France and Germany are both among the eight sides to have previously won the World Cup, with Les Bleus having swept up their only title on home soil back in 1998, and Die Mannschaft having collected the last of their three wins in Italy eight years prior. Historically and presently, they're both superpowers of international football. They do battle again on Friday, over a place in the World Cup semifinals.
They're both exceptionally strong teams, and it's easy to envisage either side going on to lift the trophy in the Maracanã in less than two weeks time. Predicting a winner of their quarterfinal is nigh-on impossible. Germany are possibly at a slight fitness disadvantage after they required extra time to squeeze past Algeria in the last round, though the depth in their squad and fitness of their players means it may not play too big a factor. A very tight game seems in the offing.
France's only injury doubt is their centre-back Mamadou Sakho, who was only fit enough to make the bench in their narrow round of 16 win over Nigeria. He was replaced at the back by Laurent Koscielny, though could return alongside Raphaël Varane against Germany. Elsewhere, coach Didier Deschamps may opt to start Antoine Griezmann up top in place of the ineffectual Olivier Giroud.
Germany will certainly be without defender Shkodran Mustafi after his tournament came to an end with a torn thigh muscle against Algeria, though Mats Hummels should be back to fill his place after recovering from flu. Rotation attacker Lukas Podolski will likely be fit to make the bench after a slight muscular pull.
Projected lineups (left to right)
France (4-3-3): Hugo Lloris; Patrice Evra, Mamdou Sakho, Raphaël Varane, Mathieu Debuchy; Blaise Matuidi, Yohan Cabaye, Paul Pogba; Antoine Griezmann, Karim Benzema, Mathieu Valbuena.
Will France start with Olivier Giroud or Antoine Griezmann? - France coach Didier Deschamps surprisingly opted to start centre-forward Olivier Giroud over winger Antoine Griezmann in their round of 16 clash with Nigeria, in a move that forced the natural central striker Karim Benzema into an unfamiliar position on the left wing. The switch totally backfired, with France struggling to create anything in the final third, and Giroud barely managing to get into the game at all.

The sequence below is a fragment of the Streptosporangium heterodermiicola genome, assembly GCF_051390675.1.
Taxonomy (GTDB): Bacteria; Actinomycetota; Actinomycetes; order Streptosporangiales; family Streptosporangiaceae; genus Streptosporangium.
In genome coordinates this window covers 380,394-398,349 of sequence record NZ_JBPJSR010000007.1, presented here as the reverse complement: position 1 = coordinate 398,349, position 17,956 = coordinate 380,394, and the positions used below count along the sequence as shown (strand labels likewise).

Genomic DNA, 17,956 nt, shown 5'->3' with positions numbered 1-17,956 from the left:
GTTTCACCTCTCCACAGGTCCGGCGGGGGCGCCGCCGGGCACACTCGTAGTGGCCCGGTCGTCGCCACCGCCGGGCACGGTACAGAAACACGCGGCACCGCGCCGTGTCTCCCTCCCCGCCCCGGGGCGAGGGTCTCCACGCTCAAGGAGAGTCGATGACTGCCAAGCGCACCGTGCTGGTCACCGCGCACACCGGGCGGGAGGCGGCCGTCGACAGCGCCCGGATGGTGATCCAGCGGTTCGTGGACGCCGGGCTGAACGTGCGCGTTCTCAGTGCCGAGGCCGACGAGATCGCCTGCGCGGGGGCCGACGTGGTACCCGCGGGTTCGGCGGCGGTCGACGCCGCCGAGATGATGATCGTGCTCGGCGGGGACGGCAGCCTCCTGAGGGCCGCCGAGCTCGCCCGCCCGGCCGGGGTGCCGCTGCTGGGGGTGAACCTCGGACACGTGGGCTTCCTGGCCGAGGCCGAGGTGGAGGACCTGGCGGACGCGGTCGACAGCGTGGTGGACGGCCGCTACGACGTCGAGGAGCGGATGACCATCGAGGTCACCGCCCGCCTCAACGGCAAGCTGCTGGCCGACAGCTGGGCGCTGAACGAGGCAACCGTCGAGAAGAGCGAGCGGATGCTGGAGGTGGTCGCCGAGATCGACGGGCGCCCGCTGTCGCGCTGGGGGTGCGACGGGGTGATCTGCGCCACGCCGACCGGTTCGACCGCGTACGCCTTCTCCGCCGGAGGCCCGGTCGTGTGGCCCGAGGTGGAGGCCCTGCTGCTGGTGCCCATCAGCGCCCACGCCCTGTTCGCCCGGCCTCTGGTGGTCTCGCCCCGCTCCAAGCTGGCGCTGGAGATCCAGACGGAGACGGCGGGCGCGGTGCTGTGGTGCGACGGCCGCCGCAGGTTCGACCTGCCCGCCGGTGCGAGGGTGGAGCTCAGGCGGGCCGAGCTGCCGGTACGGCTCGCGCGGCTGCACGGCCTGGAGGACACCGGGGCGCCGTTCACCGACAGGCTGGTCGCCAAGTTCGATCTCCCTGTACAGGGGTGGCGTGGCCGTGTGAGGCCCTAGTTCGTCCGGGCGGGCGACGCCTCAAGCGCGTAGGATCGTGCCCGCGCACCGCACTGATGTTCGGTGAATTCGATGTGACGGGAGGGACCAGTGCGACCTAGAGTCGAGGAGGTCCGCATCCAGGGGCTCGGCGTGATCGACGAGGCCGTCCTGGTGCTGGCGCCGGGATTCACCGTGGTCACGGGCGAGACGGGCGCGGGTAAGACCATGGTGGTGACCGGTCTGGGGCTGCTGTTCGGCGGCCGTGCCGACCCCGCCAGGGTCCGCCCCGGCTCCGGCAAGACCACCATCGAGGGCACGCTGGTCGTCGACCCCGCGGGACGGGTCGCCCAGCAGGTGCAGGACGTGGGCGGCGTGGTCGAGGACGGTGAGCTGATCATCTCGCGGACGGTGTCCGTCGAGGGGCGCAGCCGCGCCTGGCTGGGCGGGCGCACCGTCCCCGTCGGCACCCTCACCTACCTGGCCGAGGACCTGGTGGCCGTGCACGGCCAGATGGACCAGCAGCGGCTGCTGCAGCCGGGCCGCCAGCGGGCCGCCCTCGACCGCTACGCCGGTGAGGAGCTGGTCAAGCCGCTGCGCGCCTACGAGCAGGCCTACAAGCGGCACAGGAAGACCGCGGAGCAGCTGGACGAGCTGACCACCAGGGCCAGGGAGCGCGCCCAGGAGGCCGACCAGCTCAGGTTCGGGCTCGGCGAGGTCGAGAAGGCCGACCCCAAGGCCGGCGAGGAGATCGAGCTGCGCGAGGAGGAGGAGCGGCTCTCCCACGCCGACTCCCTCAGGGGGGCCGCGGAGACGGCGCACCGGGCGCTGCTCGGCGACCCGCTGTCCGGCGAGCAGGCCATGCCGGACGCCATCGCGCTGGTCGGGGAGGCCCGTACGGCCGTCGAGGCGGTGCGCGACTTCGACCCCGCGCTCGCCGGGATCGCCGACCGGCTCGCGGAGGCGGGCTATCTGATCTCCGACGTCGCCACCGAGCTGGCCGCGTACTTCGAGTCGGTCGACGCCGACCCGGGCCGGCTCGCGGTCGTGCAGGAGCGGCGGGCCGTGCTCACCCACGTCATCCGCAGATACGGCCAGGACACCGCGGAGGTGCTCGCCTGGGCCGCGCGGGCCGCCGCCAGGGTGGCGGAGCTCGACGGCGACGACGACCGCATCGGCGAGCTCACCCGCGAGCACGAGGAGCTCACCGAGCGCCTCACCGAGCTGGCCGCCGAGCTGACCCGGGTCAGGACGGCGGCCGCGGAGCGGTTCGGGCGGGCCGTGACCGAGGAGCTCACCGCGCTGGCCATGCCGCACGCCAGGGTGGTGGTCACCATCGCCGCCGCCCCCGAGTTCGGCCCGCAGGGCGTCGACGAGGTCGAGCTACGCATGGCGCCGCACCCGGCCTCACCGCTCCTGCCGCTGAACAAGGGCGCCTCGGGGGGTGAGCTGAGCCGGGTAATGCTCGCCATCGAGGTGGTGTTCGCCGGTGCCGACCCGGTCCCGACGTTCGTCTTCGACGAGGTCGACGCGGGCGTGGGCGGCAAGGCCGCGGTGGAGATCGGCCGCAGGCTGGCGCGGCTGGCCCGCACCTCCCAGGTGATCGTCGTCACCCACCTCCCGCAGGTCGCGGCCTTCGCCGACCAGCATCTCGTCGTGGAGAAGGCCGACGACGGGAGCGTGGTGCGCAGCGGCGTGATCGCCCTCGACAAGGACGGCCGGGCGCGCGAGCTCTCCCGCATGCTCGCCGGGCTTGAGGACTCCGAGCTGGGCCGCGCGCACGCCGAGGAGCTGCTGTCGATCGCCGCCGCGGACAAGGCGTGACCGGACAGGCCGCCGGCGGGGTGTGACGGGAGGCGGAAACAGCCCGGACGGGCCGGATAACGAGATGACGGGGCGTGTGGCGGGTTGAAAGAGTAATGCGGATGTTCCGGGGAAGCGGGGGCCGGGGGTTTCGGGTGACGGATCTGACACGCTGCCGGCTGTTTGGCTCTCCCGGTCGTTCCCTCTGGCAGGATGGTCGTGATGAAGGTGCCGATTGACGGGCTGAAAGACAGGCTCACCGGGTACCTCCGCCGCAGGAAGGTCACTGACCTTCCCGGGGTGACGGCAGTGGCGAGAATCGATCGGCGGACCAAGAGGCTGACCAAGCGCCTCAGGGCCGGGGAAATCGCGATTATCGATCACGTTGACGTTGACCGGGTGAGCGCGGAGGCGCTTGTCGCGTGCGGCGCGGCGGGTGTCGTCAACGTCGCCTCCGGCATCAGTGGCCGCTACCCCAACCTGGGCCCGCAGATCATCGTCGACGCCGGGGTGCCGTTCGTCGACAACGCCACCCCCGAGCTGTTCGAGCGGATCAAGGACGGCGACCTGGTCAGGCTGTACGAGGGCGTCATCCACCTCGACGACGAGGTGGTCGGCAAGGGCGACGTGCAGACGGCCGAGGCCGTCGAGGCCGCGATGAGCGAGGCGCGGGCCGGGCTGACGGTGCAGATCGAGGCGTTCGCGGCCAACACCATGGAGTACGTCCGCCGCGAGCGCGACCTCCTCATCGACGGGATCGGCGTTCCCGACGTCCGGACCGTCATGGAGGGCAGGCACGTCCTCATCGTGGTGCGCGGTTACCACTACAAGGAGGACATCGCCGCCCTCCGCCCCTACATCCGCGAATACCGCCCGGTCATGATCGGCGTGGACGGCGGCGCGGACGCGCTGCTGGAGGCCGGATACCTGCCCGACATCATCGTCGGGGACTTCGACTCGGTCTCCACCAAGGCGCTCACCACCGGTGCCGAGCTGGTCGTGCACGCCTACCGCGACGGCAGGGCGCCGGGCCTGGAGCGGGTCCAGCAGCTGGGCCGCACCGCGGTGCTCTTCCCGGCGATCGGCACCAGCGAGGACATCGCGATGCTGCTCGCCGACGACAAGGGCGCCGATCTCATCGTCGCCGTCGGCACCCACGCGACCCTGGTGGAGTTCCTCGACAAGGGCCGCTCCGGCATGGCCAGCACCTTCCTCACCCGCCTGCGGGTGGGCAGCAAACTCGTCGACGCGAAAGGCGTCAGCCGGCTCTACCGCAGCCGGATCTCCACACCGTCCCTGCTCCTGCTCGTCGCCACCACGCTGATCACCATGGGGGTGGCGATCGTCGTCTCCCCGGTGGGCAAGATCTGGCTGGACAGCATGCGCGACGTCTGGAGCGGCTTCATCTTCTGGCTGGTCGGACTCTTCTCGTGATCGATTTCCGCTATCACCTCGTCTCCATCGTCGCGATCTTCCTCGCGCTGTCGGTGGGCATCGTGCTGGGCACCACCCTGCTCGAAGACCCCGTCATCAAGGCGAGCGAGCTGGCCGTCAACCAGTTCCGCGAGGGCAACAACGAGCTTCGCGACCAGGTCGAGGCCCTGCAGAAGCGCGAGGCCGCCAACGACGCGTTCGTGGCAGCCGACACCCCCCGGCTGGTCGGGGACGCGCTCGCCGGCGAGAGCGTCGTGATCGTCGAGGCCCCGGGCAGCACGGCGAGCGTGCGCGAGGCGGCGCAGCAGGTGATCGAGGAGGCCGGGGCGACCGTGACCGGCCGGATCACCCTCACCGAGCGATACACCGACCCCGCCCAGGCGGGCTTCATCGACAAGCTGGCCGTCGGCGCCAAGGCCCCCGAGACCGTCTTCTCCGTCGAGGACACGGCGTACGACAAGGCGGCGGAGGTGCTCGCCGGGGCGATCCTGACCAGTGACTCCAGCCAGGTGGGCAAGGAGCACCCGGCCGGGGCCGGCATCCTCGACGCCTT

Griezmann's introduction in place of Giroud in the second half was a total gamechanger. It meant Les Bleus had much more mobility and creativity in the final third, and it enabled Benzema to play in his usual role at the centre of the attacking trident. The duo linked excellently, and it was no coincidence France proceeded to dominate the final 20 minutes of what had been an even game. Surely in this game Deschamps will opt to play Griezmann from the start.
To press or not to press? - France's approach against Nigeria was a pretty defensive one, though it wasn't without logic. Despite having much better players, Deschamps ordered his team to sit very deep and allow the Super Eagles to dictate possession, presumably in order to nullify their pacey counter-attacking threat in the wide areas. By denying Nigeria the space in behind, they forced them to play in front of the defence, and it largely succeeded.
However, against Germany it may well be that France do try to win the ball back higher up the pitch, knowing that Die Mannschaft are a lot less direct and reliant on quick wing-play than Nigeria. Germany would probably rather be allowed to dictate the tempo of the game and dominate possession, allowing the fluidity of their forward players to draw defenders from deep positions. A high press would prevent them doing this, as well as put an unconvincing back four under pressure to force mistakes and long passes.
Thomas Müller vs. France's centre-backs - There's no doubt that the star of Germany's tournament so far has been striker Thomas Müller, who has demonstrated his extraordinary array of talents en route to bagging four goals in as many games. He's excelled in the centre of Die Mannschaft's attack, where he can not only score goals with his surprising, Miroslav Klose-esque predatory instinct, but also drift out to the flanks or drop deep to assist other teammates. He's a brilliant attacking all-rounder, and France's defence will have to be sure to keep him quiet.
These sides are nigh-on inseparable in personnel terms, though France have just been a tiny bit more impressive at the World Cup so far. That, combined with the extra minutes in Germany legs, could just give Les Bleus the edge. 1-0 France.